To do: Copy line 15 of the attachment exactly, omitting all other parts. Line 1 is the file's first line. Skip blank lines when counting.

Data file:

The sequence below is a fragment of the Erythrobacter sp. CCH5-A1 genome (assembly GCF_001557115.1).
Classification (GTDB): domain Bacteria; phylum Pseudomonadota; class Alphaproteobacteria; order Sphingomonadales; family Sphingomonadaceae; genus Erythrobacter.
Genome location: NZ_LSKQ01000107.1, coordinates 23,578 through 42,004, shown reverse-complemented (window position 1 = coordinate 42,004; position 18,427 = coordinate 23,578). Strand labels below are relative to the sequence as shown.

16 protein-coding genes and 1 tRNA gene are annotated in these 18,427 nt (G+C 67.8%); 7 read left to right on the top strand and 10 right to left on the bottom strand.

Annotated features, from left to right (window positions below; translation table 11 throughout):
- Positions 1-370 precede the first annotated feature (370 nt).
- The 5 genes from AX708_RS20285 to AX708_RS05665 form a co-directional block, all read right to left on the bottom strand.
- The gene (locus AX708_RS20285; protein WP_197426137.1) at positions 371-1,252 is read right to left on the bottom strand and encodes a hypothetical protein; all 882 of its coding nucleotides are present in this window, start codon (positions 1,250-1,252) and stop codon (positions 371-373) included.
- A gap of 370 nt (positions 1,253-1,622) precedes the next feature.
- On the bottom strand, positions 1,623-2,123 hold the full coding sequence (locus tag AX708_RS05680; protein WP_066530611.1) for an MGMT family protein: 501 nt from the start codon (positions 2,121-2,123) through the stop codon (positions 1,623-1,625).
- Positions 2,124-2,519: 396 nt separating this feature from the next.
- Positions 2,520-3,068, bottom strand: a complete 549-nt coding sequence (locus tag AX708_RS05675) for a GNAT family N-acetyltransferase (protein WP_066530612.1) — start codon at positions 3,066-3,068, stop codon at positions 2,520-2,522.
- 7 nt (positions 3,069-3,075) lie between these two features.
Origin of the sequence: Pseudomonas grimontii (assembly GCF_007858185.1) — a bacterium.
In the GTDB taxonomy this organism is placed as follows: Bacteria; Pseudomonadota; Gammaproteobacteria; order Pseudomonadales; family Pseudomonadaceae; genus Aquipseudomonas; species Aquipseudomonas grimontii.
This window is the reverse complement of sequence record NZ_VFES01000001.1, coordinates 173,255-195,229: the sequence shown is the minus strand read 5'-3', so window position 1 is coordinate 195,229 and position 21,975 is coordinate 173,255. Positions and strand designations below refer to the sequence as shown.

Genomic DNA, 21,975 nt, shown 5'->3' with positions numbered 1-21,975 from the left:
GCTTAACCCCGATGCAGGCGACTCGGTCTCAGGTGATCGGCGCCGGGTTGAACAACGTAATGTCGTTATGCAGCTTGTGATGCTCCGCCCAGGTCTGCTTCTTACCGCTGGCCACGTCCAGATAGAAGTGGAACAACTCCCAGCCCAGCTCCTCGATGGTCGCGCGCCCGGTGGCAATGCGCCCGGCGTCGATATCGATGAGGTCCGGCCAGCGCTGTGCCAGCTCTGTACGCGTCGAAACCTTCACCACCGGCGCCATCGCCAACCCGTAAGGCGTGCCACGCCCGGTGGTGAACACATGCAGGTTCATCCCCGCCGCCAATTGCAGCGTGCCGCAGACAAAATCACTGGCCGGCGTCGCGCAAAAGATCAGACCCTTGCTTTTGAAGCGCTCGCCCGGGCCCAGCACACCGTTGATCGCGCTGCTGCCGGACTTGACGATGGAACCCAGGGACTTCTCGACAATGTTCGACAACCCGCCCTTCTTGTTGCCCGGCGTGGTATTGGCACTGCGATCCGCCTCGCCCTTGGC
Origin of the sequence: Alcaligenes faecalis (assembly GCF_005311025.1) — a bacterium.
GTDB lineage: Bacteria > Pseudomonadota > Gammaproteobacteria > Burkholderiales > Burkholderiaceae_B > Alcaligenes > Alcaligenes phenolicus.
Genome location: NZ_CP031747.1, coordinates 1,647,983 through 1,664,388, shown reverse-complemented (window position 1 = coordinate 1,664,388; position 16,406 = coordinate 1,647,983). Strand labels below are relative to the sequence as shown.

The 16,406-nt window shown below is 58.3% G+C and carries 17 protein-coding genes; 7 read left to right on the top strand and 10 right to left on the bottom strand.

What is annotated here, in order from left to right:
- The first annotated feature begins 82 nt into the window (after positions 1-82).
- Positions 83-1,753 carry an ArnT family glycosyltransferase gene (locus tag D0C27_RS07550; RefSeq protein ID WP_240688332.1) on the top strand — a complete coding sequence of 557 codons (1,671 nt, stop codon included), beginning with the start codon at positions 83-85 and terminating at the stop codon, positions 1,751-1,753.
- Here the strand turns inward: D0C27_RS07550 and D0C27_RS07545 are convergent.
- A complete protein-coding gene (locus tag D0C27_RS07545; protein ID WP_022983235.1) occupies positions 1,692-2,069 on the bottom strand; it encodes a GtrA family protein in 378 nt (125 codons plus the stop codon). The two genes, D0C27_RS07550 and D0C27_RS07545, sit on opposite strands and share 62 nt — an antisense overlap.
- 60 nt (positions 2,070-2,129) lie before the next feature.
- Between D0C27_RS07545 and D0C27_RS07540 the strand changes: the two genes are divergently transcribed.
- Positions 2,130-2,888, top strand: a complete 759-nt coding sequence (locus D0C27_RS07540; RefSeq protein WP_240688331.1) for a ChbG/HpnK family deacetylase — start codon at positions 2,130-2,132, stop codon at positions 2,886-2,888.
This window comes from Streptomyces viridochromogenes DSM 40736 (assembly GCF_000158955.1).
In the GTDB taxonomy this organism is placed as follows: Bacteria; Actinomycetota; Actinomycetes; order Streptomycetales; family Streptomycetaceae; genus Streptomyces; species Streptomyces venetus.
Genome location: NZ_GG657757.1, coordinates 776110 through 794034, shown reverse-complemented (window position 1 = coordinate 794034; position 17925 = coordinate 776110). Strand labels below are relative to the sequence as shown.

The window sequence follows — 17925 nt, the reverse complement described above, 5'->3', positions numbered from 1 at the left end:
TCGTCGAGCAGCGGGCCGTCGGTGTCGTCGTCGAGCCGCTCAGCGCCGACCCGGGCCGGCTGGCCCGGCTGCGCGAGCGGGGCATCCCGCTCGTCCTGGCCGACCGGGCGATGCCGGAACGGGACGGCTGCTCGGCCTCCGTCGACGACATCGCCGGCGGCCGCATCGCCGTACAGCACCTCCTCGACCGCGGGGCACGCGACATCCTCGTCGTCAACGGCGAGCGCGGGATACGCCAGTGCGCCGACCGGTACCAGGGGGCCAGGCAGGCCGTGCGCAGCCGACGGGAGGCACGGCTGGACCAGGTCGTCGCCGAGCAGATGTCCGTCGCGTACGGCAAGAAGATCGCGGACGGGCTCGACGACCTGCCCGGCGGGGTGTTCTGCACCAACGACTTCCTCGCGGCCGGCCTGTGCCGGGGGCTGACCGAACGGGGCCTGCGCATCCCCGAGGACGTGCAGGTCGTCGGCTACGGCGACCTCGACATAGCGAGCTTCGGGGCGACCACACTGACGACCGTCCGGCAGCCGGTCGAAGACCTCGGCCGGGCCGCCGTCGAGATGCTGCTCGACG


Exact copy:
In the GTDB taxonomy this organism is placed as follows: Bacteria; Pseudomonadota; Gammaproteobacteria; order Pseudomonadales; family Pseudomonadaceae; genus Aquipseudomonas; species Aquipseudomonas grimontii.